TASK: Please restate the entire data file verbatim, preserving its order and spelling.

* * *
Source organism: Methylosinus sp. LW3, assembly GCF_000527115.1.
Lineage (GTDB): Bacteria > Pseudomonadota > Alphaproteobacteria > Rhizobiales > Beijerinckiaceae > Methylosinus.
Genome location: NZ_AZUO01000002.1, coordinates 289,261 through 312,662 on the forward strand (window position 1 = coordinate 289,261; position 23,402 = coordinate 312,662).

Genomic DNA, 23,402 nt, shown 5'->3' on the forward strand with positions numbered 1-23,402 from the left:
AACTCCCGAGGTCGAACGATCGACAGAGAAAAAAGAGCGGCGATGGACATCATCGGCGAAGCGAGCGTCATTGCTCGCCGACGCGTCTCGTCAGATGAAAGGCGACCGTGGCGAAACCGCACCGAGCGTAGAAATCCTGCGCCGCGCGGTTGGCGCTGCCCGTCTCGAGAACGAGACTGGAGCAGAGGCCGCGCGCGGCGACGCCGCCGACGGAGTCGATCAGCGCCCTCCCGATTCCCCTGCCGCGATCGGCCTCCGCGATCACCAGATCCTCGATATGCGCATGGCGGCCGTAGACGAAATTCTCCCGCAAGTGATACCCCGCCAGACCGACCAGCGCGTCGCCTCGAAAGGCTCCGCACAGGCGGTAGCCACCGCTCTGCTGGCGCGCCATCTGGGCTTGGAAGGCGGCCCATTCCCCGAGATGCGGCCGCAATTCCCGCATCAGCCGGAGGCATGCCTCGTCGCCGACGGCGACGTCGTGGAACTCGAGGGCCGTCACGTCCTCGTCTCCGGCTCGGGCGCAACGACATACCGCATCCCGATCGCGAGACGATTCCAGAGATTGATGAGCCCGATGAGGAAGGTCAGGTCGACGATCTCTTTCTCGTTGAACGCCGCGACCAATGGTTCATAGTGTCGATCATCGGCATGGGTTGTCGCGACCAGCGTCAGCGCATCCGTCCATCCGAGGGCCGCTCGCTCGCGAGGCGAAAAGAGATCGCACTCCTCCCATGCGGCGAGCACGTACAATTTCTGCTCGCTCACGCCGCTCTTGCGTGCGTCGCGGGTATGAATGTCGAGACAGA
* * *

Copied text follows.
Source organism: Methylosinus sp. LW3, assembly GCF_000527115.1.
Lineage (GTDB): Bacteria > Pseudomonadota > Alphaproteobacteria > Rhizobiales > Beijerinckiaceae > Methylosinus.
Genome location: NZ_AZUO01000002.1, coordinates 289,261 through 312,662 on the forward strand (window position 1 = coordinate 289,261; position 23,402 = coordinate 312,662).

Genomic DNA, 23,402 nt, shown 5'->3' on the forward strand with positions numbered 1-23,402 from the left:
AACTCCCGAGGTCGAACGATCGACAGAGAAAAAAGAGCGGCGATGGACATCATCGGCGAAGCGAGCGTCATTGCTCGCCGACGCGTCTCGTCAGATGAAAGGCGACCGTGGCGAAACCGCACCGAGCGTAGAAATCCTGCGCCGCGCGGTTGGCGCTGCCCGTCTCGAGAACGAGACTGGAGCAGAGGCCGCGCGCGGCGACGCCGCCGACGGAGTCGATCAGCGCCCTCCCGATTCCCCTGCCGCGATCGGCCTCCGCGATCACCAGATCCTCGATATGCGCATGGCGGCCGTAGACGAAATTCTCCCGCAAGTGATACCCCGCCAGACCGACCAGCGCGTCGCCTCGAAAGGCTCCGCACAGGCGGTAGCCACCGCTCTGCTGGCGCGCCATCTGGGCTTGGAAGGCGGCCCATTCCCCGAGATGCGGCCGCAATTCCCGCATCAGCCGGAGGCATGCCTCGTCGCCGACGGCGACGTCGTGGAACTCGAGGGCCGTCACGTCCTCGTCTCCGGCTCGGGCGCAACGACATACCGCATCCCGATCGCGAGACGATTCCAGAGATTGATGAGCCCGATGAGGAAGGTCAGGTCGACGATCTCTTTCTCGTTGAACGCCGCGACCAATGGTTCATAGTGTCGATCATCGGCATGGGTTGTCGCGACCAGCGTCAGCGCATCCGTCCATCCGAGGGCCGCTCGCTCGCGAGGCGAAAAGAGATCGCACTCCTCCCATGCGGCGAGCACGTACAATTTCTGCTCGCTCACGCCGCTCTTGCGTGCGTCGCGGGTATGAATGTCGAGACAGA